Indonesia's news magazine Tempo is one of Indonesia's most respected publications, but, over its 30 year history, it has never been a stranger to controversy.
First launched by writer Goenawan Mohamad and a group of friends in 1971, the weekly was modelled closely on America's Time magazine.
With its groundbreaking reporting and strongly independent editorial stance, it soon became the country's leading news magazine.
The publication had its first run-in with the authorities 10 years later, during the rule of former President Suharto.
It was taken off the news-stands for two months after it published an article on a riot that occurred during an election campaign for Suharto's Golkar Party.
An article criticizing the government's decision to purchase 39 former East German naval warships proved to be the last straw, and the magazine was closed down in 1994.
The military was reportedly outraged because it was not consulted over the purchase. Some suspected corruption due to the poor state of several of the ships.
The banning of Tempo and two other independent publications - 'Detik' and 'Editor' - at the same time sparked street protests and led to the formation of an independent association of journalists, called the Alliance of Independent Journalists.
A few months after the ban was imposed, the magazine launched a daily online service - Tempo Interaktif.
But full publication only resumed in May 1998, after the fall of Suharto.
Since then it has gone from strength to strength. In 2000, an English edition of the magazine was launched, and the following year saw the launch of a daily paper, Koran Tempo.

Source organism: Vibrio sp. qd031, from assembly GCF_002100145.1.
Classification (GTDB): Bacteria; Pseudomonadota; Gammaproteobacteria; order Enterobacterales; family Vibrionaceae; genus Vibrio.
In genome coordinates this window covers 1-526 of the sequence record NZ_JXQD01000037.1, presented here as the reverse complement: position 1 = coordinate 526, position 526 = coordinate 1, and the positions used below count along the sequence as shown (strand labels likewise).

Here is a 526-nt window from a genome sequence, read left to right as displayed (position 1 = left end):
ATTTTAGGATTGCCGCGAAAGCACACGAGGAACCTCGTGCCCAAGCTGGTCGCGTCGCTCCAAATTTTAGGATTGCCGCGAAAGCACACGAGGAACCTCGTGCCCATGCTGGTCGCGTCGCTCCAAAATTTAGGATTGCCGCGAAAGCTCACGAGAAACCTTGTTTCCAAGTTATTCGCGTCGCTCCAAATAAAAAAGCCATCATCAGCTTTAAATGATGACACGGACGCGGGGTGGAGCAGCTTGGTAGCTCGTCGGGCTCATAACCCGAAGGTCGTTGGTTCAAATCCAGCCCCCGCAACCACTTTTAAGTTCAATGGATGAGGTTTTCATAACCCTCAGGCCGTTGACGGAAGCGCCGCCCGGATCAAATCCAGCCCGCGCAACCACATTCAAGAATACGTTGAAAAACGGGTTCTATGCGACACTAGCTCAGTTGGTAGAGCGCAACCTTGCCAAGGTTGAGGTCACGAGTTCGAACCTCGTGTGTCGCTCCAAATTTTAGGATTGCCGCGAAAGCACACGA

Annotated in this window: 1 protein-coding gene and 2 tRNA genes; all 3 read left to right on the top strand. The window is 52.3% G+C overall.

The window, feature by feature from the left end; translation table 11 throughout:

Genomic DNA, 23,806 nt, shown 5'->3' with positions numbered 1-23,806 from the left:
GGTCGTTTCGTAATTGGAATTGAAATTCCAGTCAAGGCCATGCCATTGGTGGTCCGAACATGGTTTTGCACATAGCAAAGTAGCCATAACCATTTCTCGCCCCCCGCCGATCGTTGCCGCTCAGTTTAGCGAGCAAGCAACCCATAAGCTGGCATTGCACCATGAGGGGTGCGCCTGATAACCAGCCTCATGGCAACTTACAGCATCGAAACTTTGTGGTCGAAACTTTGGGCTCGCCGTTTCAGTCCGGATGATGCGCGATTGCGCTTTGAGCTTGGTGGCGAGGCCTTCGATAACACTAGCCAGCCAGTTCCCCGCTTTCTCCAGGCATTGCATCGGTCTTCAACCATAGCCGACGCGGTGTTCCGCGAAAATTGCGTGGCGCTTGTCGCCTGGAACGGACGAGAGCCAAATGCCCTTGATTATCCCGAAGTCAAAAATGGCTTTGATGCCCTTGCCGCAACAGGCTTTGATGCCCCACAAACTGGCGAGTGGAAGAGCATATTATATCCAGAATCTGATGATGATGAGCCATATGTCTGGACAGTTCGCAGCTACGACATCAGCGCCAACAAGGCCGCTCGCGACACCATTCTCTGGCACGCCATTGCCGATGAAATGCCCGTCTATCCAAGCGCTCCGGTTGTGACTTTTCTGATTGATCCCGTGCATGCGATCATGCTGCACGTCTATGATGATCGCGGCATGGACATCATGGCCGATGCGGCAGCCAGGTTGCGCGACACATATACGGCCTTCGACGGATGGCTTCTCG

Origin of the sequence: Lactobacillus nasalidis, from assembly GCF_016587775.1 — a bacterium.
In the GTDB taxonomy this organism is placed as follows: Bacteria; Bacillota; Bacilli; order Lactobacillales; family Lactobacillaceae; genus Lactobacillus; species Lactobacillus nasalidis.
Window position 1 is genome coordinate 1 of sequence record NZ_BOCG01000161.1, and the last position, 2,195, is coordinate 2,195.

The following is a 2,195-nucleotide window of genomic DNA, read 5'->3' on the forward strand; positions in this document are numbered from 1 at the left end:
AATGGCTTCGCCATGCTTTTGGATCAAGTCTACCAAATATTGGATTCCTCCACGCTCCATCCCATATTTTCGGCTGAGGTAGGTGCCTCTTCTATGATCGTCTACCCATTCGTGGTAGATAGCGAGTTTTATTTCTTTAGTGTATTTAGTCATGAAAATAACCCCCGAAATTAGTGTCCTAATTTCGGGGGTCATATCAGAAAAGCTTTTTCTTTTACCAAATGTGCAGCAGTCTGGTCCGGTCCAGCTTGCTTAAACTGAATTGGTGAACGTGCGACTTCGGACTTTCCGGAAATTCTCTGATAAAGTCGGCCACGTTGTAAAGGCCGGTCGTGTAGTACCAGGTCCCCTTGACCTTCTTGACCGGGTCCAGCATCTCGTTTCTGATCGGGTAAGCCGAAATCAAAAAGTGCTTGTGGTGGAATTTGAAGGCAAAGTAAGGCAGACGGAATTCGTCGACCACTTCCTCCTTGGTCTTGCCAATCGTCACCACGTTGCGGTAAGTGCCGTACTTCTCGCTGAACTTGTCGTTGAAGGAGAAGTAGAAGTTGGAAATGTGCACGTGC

Greater media freedom has been viewed as one of the most promising aspects of the post-Suharto era.
Tempo's editor Bambang Harymurti, right, could face jail
The 1999 Press Law was enacted to prevent the state from banning publications, whilst at the same time allowing for the establishment of a Press Council to mediate disputes between the media and the public.
But the latest case involving Tempo staff has been viewed by human rights groups and press freedom campaigners as a backwards step.
Rather than use the Press Law, prominent businessman Tomy Winata brought a criminal defamation case against Tempo chief editor, Bambang Harymurti.
The director of the International Press Institute Johann P. Fritz has criticized the criminal charges.
"The use of criminal laws to punish journalists for their writing goes against international law in the area of free expression," he said in a statement.
"Indonesia has a thriving media and I am disappointed that, at a time when other countries are encouraging the free flow of information, journalists are being criminally prosecuted for practising their profession."
BBC Monitoring, based in Caversham in southern England, selects and translates information from radio, television, press, news agencies and the Internet from 150 countries in more than 70 languages.